Anglo-saxon Archbishops of York, Wigmund 837-850 AD styca


Anglo-saxon Archbishops of York, Wigmund 837-850 AD styca
See below for coin details, description and metrics.

A poem about this coin’s beauty:
“In York's ancient days, Wigmund ruled with holy ways, Styca coins he'd raise.”

In Latin:
“Tempore Wigmundi Archepiscopi Eboraci Nummus Stycae fertur “

1 in stock

SKU: mgc106b-a220716 Categories: , Tags: , , , ,


Ruler: Anglo Saxon Wigmund Period: 837 to 850
  • Denomination: Sceatta
  • Grade: Fine
  • Exergue/Mint:
  • Material: bronze
  • Weight (g): 2.2
  • Diameter (mm): 20
  • Obverse: Outer pelleted circle enclosing VIGMUNDIR and simple central maltese? cross
  • Reverse: pelleted circle enclosing central cross and lettering: X?EDILU?
  • Roman York, known as Eboracum, was an important city and fortress in Roman Britain. It was founded in 71 AD by the Romans under Emperor Vespasian as a military stronghold and administrative center. Situated strategically at the confluence of the rivers Ouse and Foss, York served as a major logistical and commercial centre and later became the headquarters of the Legio IX Hispana, a Roman legion. It served as the base for several Roman emperors, including Septimius Severus and Constantius Chlorus. Roman emperors would often visit York to oversee military campaigns or establish their presence in the region. After Roman departure York continued its position of prominence: Anglo-Saxon York was part of the Kingdom of Northumbria, one of the major Anglo-Saxon kingdoms in early medieval England, including a large territory in the northern parts of present-day England and southeastern Scotland. York, known as Eoforwic during the Anglo-Saxon period, it served as an important political, economic, and religious center within the kingdom. It was the capital of the Northumbrian kings and played a crucial role in the kingdom's administration and defense. York had a rich history, with notable events such as the conversion to Christianity by King Edwin in the 7th century and the establishment of the Archbishopric of York in the 8th century. York, also known as Jorvik, had a tumultuous history during the Viking Age. The Vikings first attacked York in 866 AD and eventually conquered and established their own settlement within the city. This Viking settlement, known as Jorvik, became a major trading and political center in the region. Under Viking rule, York thrived as a bustling trading hub, attracting merchants from across Europe. The city's economy flourished, with craftsmen producing high-quality goods and the presence of a vibrant marketplace. Jorvik was a multicultural and cosmopolitan city, reflecting the diverse backgrounds of its inhabitants. Viking rule of the city and region came to an end with the Norman invasions.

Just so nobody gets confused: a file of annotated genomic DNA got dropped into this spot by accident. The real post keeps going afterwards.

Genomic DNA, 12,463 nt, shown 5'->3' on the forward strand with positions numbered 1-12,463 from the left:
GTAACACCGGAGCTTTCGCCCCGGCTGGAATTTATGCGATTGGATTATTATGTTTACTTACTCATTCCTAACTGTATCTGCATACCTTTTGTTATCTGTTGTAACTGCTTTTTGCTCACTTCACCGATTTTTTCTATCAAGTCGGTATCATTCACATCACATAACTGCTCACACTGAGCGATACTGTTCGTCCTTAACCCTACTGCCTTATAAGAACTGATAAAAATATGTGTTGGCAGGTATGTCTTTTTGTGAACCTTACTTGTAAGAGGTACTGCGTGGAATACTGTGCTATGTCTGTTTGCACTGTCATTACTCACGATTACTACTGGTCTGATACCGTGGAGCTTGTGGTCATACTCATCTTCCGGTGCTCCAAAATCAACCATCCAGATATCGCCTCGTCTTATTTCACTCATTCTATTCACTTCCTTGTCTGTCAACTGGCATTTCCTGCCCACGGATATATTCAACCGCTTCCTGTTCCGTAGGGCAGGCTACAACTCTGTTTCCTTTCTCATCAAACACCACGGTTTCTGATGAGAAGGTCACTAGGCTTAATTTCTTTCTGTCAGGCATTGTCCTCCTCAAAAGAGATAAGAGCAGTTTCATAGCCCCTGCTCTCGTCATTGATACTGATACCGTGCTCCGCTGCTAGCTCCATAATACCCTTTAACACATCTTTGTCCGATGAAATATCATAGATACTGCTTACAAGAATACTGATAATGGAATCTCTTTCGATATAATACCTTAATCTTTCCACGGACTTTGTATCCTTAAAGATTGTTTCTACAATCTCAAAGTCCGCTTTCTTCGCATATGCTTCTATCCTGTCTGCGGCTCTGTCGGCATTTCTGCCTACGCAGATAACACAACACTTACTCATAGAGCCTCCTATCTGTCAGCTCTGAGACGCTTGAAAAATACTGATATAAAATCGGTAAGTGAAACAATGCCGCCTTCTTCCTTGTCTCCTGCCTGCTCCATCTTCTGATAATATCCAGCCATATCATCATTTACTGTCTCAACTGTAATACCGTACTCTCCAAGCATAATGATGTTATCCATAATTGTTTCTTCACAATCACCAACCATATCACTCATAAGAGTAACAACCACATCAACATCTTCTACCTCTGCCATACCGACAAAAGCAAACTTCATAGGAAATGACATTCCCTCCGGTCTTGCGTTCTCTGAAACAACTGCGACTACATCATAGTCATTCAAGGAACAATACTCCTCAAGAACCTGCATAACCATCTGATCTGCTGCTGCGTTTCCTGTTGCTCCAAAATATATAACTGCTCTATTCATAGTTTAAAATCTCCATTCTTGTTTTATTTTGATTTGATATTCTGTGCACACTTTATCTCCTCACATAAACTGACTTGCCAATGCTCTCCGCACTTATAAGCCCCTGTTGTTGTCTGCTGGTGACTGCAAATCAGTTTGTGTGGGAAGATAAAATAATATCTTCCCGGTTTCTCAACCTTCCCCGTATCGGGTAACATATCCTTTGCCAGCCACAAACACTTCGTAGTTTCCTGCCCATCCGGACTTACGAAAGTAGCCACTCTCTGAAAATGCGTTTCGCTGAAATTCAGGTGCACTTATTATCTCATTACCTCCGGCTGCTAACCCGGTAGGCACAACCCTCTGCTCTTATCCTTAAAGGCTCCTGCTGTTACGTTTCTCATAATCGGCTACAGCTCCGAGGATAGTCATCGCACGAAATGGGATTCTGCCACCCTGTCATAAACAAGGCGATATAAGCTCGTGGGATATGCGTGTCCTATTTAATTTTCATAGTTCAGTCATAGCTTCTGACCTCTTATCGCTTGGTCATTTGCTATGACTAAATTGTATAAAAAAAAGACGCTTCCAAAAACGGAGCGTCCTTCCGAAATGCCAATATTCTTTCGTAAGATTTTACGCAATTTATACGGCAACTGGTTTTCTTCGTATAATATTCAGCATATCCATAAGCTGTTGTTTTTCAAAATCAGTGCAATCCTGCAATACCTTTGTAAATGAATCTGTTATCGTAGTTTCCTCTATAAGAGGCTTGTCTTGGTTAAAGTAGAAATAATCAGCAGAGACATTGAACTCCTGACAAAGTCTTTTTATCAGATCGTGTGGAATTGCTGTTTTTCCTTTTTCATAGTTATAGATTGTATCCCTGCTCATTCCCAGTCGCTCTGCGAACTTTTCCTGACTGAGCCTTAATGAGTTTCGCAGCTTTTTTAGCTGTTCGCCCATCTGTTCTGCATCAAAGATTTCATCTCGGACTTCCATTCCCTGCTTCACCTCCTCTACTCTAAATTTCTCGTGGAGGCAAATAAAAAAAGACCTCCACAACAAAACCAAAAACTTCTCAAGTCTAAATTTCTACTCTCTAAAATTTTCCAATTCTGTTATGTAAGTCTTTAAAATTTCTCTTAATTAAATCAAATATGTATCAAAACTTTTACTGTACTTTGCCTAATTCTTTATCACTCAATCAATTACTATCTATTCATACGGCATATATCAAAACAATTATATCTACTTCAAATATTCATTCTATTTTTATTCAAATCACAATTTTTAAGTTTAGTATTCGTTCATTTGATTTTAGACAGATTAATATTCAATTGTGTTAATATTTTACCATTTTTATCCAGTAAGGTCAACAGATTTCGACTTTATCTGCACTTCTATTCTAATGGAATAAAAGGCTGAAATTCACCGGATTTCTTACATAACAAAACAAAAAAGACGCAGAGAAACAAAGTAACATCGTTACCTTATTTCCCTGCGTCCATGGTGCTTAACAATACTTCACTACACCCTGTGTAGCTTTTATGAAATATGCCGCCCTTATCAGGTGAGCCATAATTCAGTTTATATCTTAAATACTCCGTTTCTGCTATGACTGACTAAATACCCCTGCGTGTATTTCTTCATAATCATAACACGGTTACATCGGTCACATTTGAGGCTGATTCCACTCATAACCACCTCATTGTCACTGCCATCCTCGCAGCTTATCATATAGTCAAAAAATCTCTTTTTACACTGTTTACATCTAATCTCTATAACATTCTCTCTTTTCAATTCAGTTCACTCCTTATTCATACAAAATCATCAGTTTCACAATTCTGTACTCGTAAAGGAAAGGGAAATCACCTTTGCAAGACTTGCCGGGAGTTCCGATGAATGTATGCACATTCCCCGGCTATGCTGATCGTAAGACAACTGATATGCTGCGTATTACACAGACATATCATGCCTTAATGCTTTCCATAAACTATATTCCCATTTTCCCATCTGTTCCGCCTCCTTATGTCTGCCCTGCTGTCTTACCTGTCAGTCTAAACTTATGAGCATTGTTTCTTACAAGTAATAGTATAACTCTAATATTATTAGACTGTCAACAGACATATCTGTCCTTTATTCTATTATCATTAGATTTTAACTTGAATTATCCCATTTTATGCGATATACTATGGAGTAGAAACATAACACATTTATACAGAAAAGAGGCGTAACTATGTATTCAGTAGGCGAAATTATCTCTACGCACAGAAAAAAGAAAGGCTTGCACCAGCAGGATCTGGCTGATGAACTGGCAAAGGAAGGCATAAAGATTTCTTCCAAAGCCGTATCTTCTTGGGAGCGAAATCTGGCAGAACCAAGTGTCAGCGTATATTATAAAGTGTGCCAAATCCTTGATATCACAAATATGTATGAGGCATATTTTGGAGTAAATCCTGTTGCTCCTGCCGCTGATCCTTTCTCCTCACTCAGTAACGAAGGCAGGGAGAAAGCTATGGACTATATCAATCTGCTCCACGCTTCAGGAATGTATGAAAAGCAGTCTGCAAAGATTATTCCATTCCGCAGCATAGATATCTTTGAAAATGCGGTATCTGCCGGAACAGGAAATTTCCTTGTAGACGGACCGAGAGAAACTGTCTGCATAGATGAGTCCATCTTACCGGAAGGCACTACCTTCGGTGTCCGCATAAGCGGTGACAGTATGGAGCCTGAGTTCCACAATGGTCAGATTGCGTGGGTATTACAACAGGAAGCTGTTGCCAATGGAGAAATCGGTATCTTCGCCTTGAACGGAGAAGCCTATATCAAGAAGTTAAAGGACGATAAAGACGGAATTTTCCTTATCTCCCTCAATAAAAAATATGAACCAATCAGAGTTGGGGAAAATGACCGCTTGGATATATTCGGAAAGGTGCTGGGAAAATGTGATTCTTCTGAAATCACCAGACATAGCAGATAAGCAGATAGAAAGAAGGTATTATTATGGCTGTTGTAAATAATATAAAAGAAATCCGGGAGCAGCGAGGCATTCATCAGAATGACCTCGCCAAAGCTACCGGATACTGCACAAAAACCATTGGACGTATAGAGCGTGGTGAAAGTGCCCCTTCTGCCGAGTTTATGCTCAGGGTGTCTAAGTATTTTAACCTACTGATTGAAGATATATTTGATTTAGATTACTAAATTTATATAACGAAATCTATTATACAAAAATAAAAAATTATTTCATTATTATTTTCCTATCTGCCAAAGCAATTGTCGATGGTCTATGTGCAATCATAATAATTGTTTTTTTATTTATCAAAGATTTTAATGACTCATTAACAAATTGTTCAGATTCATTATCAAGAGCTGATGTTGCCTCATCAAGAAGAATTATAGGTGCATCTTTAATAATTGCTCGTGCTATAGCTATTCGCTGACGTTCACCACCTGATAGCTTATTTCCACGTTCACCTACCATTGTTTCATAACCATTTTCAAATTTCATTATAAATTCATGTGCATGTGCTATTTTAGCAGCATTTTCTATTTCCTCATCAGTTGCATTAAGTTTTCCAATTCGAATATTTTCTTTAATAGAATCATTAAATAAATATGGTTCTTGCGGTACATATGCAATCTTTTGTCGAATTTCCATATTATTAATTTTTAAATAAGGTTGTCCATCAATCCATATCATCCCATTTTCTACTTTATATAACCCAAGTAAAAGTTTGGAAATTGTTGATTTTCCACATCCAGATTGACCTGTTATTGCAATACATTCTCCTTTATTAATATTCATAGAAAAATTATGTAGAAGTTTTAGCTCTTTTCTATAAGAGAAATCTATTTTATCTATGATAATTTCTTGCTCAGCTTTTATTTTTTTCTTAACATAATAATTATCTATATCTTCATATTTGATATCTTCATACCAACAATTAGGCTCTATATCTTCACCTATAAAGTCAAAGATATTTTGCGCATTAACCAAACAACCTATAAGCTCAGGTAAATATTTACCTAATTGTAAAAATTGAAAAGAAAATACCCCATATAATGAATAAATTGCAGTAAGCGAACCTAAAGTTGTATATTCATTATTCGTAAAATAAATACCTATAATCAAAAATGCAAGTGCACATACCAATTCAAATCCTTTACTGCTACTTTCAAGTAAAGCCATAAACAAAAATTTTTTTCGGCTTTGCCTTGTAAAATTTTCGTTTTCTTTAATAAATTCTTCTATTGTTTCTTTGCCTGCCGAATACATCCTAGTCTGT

• Anglo-Saxon coins were first minted in the late 5th or early 6th century AD. They were made of gold, silver, or copper, and often featured a design of a cross on the obverse and a portrait of the king on the reverse. The first Anglo-Saxon king to issue coins was Aethelberht of Kent, who ruled from 550-616 or Eadbald of Kent who ruled c. AD625. After the Norman Conquest in 1066, Anglo-Saxon coinage was replaced by that of the new rulers, much closer to the designs on the European continent. Typical names for Anglo Saxon coinage include gold "Schillings", "Thrymsas" and later silver "Sceattas" and "Pennings" which had more in common with the Viking north, and lastly copper or copper alloy "Stycas".

Additional information

Weight 64688863 kg
Dimensions 2 × 2 × 0.2 cm

You may also like…